Lunaz has expanded upcycling campus at Silverstone Technology Park, Northamptonshire.
The state-of-the-art upcycling and electrification plant, the first of its kind in the world adds 140,000 sq ft to the company’s existing facilities. This quadruples Lunaz’ industrial vehicles remanufacturing and electrification footprint. Additionally, it creates additional production space for Lunaz Applied Technologies (LAT), which upcycles diesel-powered industrial vehicles such as recycling trucks by restoring them to warrantied-as-new condition and converting them to full electric power. These Upcycled Electric Vehicles (UEVs) also incorporate significant safety, connectivity and ergonomic improvements, empowering fleet operators and local authorities to progress towards net-zero emissions and improve the wellbeing of the drivers and crew who operate these critical vehicles.
LAT’s expanded upcycling campus is comfortably the largest company within the globally renowned Silverstone Technology Cluster by space and employees. It is the first facility of this kind in the world to focus purely on the upcycling, re-engineering and electrification of industrial vehicles at scale.
This expansion confirms Lunaz as a global leader in the rapidly expanding clean-tech sector. The new upcycling and electrification industry responds to the pressing need to find more ecologically viable and cost-effective solutions to transition the more than 2 billion vehicles that currently exist to clean-air powertrains. This is in the wake of aggressive legislation to ban the sale of new Internal Combustion Engine (ICE) vehicles globally within the next decade.
In expanding its upcycling campus, Lunaz will create more than 300 new jobs, and is actively recruiting across both manufacturing and electric vehicle specialisms to support its growth. Lunaz now ranks as one of the fast-growing companies in Britain.
As well as supporting Europe’s largest fleet operators and several authorities around Britain in achieving their net-zero efforts, LAT has invested in technology to reduce its own environmental footprint. The new upcycling campus will be highly thermally efficient and use heating powered by sustainably-generated electricity, all tools used by production experts will be battery-operated and vehicle ramps will be fitted with a kinetic energy recovery system to minimise power usage.
When repurposed into UEVs, these end-of-life vehicles are cleaner, less expensive and better-equipped than their all-new equivalents, helping fleet operators and authorities reach their net-zero goals. Independent research commissioned by LAT shows that upcycling a vehicle saves over 80% of its lifetime embedded carbon when compared to replacing a vehicle with an all-new equivalent.
The company’s growth has been built on the foundations of a highly strategic investor base. Together they have competencies and interests across the globe in relevant sectors including global fleet operations, engineering, logistics, media, technology and investment banking. This includes Frederic Wakeman, who following a successful tenure on Wall Street with The Bank of New York and GE Capital, became a Managing Partner of Advent International, one of the largest and most experienced global private equity firms. He is now a private investor and strategic advisor in the sustainability space as well as an active philanthropist, supporting projects where climate, nature and people intersect.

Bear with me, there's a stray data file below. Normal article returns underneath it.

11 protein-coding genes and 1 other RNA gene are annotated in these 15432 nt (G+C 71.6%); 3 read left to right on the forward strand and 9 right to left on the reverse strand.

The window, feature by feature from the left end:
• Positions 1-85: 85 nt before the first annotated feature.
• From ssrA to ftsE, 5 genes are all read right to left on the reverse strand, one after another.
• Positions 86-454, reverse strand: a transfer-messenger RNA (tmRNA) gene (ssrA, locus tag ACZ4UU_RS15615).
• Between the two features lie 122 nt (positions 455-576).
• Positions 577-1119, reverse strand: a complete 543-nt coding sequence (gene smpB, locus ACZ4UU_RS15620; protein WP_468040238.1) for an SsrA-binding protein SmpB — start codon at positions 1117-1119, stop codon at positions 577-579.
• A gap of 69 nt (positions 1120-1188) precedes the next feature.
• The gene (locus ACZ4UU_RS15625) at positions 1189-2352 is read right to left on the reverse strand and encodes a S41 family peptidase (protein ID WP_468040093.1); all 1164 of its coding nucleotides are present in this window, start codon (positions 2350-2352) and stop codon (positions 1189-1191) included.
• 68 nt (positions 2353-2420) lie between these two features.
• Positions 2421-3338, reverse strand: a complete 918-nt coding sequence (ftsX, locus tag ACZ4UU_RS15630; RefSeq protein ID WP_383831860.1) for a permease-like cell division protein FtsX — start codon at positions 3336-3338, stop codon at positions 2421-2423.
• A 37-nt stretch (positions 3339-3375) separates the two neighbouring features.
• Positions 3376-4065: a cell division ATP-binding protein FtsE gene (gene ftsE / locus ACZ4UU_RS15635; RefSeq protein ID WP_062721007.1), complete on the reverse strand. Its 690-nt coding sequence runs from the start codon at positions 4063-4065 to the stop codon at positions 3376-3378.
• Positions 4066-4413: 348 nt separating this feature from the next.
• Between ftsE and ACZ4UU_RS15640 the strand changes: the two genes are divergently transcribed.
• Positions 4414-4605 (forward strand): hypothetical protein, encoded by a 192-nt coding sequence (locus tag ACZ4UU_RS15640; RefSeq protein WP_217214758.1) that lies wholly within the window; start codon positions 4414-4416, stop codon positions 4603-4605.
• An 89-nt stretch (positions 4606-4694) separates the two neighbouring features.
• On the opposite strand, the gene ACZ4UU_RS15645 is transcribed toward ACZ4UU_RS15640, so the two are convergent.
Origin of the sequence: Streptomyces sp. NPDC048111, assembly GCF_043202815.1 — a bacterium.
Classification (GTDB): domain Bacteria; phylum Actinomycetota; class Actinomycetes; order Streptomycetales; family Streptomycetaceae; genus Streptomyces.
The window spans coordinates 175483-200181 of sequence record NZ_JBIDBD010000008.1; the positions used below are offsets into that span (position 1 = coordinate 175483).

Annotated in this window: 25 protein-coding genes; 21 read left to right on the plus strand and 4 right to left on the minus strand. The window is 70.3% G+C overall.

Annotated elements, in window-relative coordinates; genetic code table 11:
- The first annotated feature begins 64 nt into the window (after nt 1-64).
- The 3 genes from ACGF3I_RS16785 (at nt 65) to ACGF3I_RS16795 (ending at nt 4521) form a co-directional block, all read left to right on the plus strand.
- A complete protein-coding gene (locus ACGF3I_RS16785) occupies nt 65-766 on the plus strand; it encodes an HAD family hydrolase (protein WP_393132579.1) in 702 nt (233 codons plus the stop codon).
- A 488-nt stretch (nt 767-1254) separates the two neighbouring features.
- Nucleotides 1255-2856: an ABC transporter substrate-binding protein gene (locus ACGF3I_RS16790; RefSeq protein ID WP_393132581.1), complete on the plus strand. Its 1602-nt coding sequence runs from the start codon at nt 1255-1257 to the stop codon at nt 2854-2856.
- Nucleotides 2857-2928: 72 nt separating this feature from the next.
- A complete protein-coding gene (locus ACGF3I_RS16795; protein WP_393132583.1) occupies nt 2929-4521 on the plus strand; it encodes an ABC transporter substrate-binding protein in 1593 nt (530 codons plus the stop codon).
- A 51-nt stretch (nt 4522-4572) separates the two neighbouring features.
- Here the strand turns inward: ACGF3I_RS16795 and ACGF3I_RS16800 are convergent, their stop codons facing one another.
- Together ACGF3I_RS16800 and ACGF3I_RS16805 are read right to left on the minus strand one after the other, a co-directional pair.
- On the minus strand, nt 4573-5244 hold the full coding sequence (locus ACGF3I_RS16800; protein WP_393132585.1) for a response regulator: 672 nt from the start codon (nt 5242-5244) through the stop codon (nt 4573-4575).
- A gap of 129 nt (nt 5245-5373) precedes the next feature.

He adds to a group that also includes the Reuben, Barclay and Dallal families, David Beckham and Brendan Iribe.
A UNIQUE CULTURE OF UPCYCLING
The new facility will house the full range of LAT upcycling processes, showcasing a unique and extensive culture of upcycling and significant commitment to the reuse and improvement of existing vehicles.
LAT’s UEV upcycling process begins with an initial inspection and removal of the rear body, reclaiming the vehicle’s lubricants and other fluids, and stripping it to a bare chassis.
This is then shot-blasted using steel materials that can be reclaimed and reused more than 200 times, before being painted with hardwearing materials normally used on jet engine fan-blade housings for maximum longevity. All external and internal vehicle plastics are repaired and recoated – what is not reusable, down to the nylon in the seatbelt cord, is recycled.
The electrical circuits, air lines, bushings and brake systems are renewed with recycled components built by OEM suppliers. Advanced monitors are fitted in place of the wing mirrors to improve all-round visibility and safety; the analogue dashboard instruments are replaced with three screens, giving the UEV a five-star Driver Vision Standard (DVS) rating.
The original internal combustion engine is removed, decommissioned and sent for recycling. LAT then fits its proprietary UEV electric powertrain, which includes a modular battery designed for the specific route where the UEV will operate.